One of the country’s fastest horses, Lord Of The Sky, has found a home for spring’s breeding season with the seven-year-old stallion to stand at Kingstar Farm in the Hunter Valley.

His delighted trainer Robbie Laing confirmed the news on Friday, declaring Lord Of The Sky could become a prime source of speed for breeders keen to tap into his brilliance.

“Kingstar Farm near Denman have bought the horse and they wanted to stand a really quick horse and there aren’t too many faster than him,” Laing said of Lord Of The Sky.

“I’m so relieved because I’m certain he’ll pass on that blistering speed to his progeny. The only disappointing thing is that once again Victorian breeders are going to miss out with another quality speed stallion going to the Hunter (Valley).”

Kingstar Farm is owned by noted breeder Matthew Sandblom, who is also a part-owner of Newgate Farm. Lord Of The Sky will stand alongside other young stallions Bull Point, Monaco Consul and Salade from this spring but his fee is yet to be determined.

“His (Sandblom’s) stud master came down and said ‘What we like about him is that he was a brilliant metropolitan winner at two, a Group winner at three, four and five. He didn’t race at six and then first-up at seven he won the Standish’.”

WATCH: Lord Of The Sky’s Standish win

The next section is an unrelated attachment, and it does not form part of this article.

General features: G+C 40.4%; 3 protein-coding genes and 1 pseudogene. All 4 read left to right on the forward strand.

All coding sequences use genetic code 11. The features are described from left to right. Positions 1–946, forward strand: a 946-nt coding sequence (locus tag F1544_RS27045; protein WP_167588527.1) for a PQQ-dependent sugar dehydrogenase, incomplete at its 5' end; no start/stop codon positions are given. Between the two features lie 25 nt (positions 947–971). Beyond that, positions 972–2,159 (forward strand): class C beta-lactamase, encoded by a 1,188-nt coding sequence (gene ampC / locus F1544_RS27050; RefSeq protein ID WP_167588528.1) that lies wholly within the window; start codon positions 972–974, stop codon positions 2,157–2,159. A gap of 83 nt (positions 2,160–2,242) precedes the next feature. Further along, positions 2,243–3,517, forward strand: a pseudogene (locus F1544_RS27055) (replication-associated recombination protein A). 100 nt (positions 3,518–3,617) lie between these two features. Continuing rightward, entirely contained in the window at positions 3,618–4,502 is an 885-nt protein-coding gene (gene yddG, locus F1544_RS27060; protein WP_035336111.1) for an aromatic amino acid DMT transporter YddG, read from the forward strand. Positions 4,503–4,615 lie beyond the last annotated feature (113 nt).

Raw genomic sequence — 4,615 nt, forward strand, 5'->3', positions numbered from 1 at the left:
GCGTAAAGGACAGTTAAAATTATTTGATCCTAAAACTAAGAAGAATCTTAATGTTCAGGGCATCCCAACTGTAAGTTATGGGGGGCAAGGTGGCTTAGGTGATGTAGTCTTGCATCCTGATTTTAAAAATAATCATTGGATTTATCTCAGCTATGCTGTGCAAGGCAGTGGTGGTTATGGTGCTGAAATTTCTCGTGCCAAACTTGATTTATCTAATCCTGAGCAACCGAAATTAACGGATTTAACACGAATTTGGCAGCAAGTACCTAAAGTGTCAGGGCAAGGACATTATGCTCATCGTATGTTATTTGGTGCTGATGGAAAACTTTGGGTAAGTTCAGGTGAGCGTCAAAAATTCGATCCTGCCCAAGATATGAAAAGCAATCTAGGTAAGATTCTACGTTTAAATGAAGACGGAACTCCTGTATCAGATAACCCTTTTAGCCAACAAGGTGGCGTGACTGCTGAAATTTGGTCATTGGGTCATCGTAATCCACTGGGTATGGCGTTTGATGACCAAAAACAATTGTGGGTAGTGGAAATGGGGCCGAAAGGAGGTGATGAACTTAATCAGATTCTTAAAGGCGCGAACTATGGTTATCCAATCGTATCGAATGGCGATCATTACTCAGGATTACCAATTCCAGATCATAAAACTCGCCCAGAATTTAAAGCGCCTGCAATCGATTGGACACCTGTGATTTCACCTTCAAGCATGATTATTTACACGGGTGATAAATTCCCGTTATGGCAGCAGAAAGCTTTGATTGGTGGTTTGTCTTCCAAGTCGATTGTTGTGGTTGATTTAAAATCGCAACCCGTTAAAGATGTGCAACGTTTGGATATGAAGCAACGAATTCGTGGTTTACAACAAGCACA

The deal allows the current owners to continue to race the horse until May, with Laing claiming he’ll only target elite races with the multiple Stakes winner.

“He’s trialling on Monday and then running in the C.F. Orr (Stakes) the next Saturday,” the trainer said. “He’s flying at the moment but if there’s a problem along the way, we’ll just pull the pin on his racing career.

“The stud has been very good and they are allowing us to run him as much as we want before May but we’ll be guided totally by the horse.

“We’ve got to do the right thing by the stud as they’ve paid a bit of money for him and I am so appreciative that they’ve grabbed him that I’ll protect his record. We want what’s best for the horse.”

Also trialling at Cranbourne on Monday is Laing’s other elite-class galloper, Missrock, who will return to racing on February 17 in one of the toughest races of them all – the Group 1 Black Caviar Lightning at Flemington.

“Her best runs every preparation are first-up, so we thought we might as well make it a Group 1,” he said.

“I think this is the best she’s ever gone so we’re really looking forward to her getting back to the races.”